Education Essays - Japanese Education Teachers

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Japanese Education Teachers

Japan remains consistently at the top internationally in both science and math and in comparison the United States is not where it needs to be. Japanese education has produced many benefits for not only the individual student but for the nation as well. Their well-educated citizens help to strengthen national democracy in the work force by providing high productivity in a competitive economy worldwide. The Japanese education system can offer useful lessons for enhancing teaching and learning in the United States.

Engaging Students

“It is standing knowledge that presenting math in terms of concepts rather than calculations engages students in whole-class instruction”. (site infor) Japanese teachers intentionally withhold the correct answer to a problem, asking the class to think of as many ways as possible to solve the problem. Presenting material as a puzzle or challenge raises their curiosity in the subject matter and encourages class participation. This also develops the student’s imagination, decision-making, and individual achievement.

In addition, in the Japanese classroom under whole-class instruction, students are encouraged to help one another. The class works on the same problem together making sure everyone catches up. The teacher engages students by asking them to evaluate individual students’ solutions to math problems. Those who understand usually offer to help those who do not. Teachers let students choose their own partners when doing seatwork to avoid labeling students as fast or slow learners.

This allows the students to learn how to interact with others and is so important to the Japanese that they consider it a form of studying. This type of atmosphere also serves to motivate all students to learn from their classmates. Ultimately, “whole-class instruction encourages students to respond to each other’s learning, emphasizing that the teacher’s way is not the only way to solve a problem”. ( Classrooms are unified because students work on the same material together at the same pace.

Individual students feel motivated to learn when they identify with class goals. They become culturally literate and more effective in society. Whole-class instruction plays a major role in the Japanese students’ academic success. Whole-class instruction offers greater motivational support than does tracking and drilling which is contrary to popular belief that Japanese schools cram their top students with intensive math and science drills from an early age.

Tracking and drilling do not begin until later in junior high when preparing for high school entrance exams. Unlike Japanese classrooms, In American classrooms, it is standard for students to look to teachers for evaluation and comprehension. My daughter has expressed to me that on occasion when allowed to use the whole-class method of instruction, she feels she learned more and feels strongly that American classroom could benefit from whole-class instruction.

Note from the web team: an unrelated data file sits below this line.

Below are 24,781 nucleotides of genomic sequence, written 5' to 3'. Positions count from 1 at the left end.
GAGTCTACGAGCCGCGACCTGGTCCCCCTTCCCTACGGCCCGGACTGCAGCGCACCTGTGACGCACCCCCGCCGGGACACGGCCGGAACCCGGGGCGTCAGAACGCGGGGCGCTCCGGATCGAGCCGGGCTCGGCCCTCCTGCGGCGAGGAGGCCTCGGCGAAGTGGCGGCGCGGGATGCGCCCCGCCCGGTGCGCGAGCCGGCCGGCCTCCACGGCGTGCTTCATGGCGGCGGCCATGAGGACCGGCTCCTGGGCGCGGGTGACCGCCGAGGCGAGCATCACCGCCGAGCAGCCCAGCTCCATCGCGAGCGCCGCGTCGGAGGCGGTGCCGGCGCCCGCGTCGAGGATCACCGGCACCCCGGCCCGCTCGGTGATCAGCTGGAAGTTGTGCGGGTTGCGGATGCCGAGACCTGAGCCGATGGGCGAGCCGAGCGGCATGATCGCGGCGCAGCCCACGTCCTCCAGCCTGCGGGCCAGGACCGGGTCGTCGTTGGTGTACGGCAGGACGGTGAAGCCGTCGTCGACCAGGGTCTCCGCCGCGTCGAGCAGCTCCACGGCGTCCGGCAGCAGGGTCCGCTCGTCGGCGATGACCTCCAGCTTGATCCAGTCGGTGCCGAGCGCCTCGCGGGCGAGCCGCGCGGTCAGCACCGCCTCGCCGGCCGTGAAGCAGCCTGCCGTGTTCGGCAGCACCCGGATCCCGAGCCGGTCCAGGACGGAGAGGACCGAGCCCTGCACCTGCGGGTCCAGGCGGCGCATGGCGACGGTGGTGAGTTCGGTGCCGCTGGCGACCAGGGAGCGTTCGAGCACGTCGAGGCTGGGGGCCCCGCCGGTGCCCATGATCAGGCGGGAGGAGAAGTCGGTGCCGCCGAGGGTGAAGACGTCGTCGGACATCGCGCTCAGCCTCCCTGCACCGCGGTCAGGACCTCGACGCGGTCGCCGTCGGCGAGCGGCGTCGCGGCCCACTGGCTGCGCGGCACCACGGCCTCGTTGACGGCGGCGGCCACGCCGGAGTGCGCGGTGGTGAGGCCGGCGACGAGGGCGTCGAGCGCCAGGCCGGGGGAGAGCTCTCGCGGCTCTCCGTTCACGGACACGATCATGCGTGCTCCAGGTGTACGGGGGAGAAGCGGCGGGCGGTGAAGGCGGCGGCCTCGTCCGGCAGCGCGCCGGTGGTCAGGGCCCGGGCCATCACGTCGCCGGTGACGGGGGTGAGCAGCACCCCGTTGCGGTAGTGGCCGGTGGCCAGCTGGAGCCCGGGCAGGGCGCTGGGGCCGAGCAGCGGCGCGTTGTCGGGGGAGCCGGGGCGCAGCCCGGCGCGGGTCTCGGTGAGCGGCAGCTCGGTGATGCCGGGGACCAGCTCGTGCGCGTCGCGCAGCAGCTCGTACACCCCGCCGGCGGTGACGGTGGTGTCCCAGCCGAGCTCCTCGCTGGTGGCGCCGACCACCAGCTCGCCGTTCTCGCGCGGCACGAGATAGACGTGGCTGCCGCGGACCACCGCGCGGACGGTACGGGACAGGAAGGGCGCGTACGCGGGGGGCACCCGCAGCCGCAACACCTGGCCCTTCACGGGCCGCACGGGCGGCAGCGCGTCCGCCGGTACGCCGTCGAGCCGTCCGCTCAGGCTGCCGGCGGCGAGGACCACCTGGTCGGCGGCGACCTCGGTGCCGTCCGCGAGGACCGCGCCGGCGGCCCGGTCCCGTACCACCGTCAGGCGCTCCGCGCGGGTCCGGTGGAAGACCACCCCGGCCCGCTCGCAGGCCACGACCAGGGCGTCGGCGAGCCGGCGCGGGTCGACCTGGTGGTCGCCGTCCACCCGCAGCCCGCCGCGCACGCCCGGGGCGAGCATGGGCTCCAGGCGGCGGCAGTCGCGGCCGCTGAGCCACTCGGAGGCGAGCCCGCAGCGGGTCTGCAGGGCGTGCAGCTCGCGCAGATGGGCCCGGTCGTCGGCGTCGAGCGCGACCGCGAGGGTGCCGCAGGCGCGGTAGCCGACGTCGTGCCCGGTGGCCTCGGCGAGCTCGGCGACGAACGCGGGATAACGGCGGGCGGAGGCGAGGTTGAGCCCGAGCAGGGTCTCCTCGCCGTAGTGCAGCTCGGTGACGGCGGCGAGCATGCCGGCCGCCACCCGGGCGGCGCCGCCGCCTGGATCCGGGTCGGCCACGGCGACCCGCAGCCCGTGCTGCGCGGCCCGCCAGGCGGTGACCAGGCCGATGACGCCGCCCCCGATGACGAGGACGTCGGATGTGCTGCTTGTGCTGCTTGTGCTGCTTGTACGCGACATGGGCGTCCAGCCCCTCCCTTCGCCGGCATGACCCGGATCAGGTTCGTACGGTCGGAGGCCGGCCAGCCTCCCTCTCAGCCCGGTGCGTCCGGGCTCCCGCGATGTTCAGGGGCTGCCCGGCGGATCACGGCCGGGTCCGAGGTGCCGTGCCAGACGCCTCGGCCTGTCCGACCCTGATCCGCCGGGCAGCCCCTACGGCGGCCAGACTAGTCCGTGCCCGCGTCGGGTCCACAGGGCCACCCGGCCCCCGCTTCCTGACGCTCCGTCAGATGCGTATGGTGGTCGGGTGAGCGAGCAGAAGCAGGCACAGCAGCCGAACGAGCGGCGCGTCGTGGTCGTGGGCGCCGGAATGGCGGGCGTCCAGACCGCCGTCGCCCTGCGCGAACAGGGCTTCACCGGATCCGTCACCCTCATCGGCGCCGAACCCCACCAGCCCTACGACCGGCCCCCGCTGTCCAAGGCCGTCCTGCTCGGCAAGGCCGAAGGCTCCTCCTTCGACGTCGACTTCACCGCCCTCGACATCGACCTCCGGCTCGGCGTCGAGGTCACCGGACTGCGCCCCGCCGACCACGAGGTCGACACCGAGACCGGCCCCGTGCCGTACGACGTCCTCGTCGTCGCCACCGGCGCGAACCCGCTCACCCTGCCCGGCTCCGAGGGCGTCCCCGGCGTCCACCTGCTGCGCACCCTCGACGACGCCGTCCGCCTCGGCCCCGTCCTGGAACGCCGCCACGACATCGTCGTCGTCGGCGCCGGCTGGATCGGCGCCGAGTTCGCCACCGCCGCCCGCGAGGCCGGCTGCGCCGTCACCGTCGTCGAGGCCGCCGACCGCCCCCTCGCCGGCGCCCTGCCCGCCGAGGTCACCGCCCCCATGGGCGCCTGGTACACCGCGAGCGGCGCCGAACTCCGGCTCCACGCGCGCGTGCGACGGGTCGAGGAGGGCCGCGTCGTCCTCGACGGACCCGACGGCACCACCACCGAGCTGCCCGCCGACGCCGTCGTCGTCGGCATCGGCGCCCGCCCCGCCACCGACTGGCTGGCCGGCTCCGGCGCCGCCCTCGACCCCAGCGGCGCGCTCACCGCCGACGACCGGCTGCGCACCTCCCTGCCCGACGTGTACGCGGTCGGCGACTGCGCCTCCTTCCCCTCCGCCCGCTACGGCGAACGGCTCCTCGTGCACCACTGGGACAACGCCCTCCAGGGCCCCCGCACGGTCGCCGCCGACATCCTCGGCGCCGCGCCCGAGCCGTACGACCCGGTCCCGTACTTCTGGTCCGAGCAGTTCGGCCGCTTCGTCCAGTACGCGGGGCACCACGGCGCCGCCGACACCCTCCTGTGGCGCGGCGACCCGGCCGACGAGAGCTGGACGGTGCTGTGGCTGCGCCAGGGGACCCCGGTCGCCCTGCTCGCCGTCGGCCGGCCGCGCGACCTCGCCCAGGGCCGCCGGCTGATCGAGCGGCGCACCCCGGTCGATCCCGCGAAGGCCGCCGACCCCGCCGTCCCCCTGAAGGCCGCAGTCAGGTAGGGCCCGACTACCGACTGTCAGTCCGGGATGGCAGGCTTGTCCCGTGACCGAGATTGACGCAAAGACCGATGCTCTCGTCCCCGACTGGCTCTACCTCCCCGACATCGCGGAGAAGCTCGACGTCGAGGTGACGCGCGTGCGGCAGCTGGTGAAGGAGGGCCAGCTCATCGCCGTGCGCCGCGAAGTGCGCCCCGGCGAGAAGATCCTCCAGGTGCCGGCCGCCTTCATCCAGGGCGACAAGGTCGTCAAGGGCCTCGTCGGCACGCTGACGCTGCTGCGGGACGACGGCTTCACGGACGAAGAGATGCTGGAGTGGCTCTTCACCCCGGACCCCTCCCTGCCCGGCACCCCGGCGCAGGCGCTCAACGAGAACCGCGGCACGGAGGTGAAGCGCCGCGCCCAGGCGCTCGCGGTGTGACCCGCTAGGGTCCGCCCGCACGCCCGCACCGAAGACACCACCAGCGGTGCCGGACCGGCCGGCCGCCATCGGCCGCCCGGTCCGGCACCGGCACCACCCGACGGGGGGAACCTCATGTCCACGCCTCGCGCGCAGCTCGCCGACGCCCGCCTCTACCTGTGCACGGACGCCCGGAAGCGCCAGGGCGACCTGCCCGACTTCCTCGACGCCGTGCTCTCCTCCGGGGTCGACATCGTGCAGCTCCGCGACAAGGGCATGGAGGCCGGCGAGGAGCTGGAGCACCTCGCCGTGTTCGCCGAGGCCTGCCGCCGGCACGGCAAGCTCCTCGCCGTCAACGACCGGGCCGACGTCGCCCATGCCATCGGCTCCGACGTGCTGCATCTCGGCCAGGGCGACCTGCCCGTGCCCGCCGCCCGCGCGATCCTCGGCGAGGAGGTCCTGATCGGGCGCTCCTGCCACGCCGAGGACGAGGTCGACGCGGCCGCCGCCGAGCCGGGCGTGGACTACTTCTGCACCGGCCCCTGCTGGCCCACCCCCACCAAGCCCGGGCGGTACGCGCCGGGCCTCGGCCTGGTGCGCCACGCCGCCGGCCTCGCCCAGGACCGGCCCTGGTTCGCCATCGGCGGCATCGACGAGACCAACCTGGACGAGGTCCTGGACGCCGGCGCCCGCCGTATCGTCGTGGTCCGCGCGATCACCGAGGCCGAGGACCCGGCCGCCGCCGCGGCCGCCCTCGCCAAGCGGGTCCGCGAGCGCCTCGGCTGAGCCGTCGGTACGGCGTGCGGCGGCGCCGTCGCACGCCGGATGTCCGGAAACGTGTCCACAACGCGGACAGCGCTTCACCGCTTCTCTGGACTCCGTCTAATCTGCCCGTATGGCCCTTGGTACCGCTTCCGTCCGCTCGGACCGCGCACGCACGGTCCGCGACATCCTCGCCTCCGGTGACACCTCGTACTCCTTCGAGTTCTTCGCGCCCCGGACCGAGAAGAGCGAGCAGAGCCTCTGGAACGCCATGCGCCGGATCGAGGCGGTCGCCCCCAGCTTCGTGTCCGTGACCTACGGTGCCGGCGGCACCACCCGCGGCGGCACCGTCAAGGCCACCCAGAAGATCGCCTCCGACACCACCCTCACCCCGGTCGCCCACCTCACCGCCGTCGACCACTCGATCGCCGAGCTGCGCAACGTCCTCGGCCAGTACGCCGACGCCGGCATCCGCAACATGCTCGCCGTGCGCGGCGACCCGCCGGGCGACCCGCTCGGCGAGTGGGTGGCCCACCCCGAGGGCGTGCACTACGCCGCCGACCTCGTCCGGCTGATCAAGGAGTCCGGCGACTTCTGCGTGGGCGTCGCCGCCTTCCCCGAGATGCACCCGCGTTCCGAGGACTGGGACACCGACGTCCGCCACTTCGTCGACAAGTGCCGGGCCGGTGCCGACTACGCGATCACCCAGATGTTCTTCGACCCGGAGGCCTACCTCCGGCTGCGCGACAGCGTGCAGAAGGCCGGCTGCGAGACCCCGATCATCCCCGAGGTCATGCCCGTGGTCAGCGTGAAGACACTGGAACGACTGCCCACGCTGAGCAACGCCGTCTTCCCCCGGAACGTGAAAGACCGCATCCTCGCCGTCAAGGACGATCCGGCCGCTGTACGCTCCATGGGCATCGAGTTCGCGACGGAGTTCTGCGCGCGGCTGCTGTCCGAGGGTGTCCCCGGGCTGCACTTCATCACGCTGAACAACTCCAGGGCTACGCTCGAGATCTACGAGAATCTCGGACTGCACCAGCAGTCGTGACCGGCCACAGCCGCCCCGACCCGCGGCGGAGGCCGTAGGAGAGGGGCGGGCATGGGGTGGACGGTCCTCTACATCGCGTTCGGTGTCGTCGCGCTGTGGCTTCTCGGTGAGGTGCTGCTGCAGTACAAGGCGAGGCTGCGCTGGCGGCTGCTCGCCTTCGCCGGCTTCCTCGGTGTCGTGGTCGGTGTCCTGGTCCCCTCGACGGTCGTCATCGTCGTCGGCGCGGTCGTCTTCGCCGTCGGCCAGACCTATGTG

A cultural emphasis is placed on parents, teachers, and schools to encourage children to try. Japanese teachers do not believe that motivation is a matter of family background, personality traits, or luck. They believe that the desire to learn is something that is shaped and influenced by teachers and school environment. Students are taught and urged to do their best always. A major method of motivating students is encouragement in group activities.

This is accomplished by allowing individuals input in group activities and allowing students the opportunity to help set goals. School uniforms, student monitors, and planning and staging class and school activities all play a part in this process. Students know that their scores on high school and university entrance exams will impact their future; therefore, motivation to study is important. Parents reinforce this through providing for Juku (cram schools), tutors, and providing a home environment that is conducive to learning and studying.

Juku (Cram Schools)

In Japan, the pressure of the education system (higher education) is so great and a child’s future depends so much on going to the right university that from junior high school age, a child’s school day does not end with the school bell. After school, there are organized clubs such as piano, violin, basketball, football, kendo or judo, archery, English, Math or Art. Most children also attend cram schools after their club activities.

Cram schools called “Juku” and these include extra lessons, used to push bright children even further or to help those behind catch up. Juku schools ensure parents that their child will catch up to other children in language abilities. Therefore, it is not unusual for a Japanese student to encounter a 12-hour day before homework begins. Although this system has produced a standard of education that is one of the highest in the world, some now question the impact of such pressure on students at such a young age.